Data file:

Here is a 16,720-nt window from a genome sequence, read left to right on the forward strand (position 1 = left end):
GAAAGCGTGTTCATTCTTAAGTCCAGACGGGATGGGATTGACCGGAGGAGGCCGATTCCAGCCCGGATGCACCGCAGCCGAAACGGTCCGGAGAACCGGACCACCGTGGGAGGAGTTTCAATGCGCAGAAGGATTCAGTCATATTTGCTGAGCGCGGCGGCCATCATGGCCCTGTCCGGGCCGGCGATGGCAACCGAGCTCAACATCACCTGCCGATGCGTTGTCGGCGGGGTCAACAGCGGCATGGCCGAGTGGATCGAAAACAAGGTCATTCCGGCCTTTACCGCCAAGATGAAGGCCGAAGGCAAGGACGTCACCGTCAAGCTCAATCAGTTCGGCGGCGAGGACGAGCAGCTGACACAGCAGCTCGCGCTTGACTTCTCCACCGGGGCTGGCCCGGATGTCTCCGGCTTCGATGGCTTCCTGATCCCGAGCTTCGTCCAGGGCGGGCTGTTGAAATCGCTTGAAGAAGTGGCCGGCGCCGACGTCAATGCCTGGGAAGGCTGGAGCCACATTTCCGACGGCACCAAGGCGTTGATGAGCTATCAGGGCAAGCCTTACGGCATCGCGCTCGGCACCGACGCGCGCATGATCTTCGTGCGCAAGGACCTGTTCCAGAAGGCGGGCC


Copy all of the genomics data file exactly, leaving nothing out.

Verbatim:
Here is a 16,720-nt window from a genome sequence, read left to right on the forward strand (position 1 = left end):
GAAAGCGTGTTCATTCTTAAGTCCAGACGGGATGGGATTGACCGGAGGAGGCCGATTCCAGCCCGGATGCACCGCAGCCGAAACGGTCCGGAGAACCGGACCACCGTGGGAGGAGTTTCAATGCGCAGAAGGATTCAGTCATATTTGCTGAGCGCGGCGGCCATCATGGCCCTGTCCGGGCCGGCGATGGCAACCGAGCTCAACATCACCTGCCGATGCGTTGTCGGCGGGGTCAACAGCGGCATGGCCGAGTGGATCGAAAACAAGGTCATTCCGGCCTTTACCGCCAAGATGAAGGCCGAAGGCAAGGACGTCACCGTCAAGCTCAATCAGTTCGGCGGCGAGGACGAGCAGCTGACACAGCAGCTCGCGCTTGACTTCTCCACCGGGGCTGGCCCGGATGTCTCCGGCTTCGATGGCTTCCTGATCCCGAGCTTCGTCCAGGGCGGGCTGTTGAAATCGCTTGAAGAAGTGGCCGGCGCCGACGTCAATGCCTGGGAAGGCTGGAGCCACATTTCCGACGGCACCAAGGCGTTGATGAGCTATCAGGGCAAGCCTTACGGCATCGCGCTCGGCACCGACGCGCGCATGATCTTCGTGCGCAAGGACCTGTTCCAGAAGGCGGGCC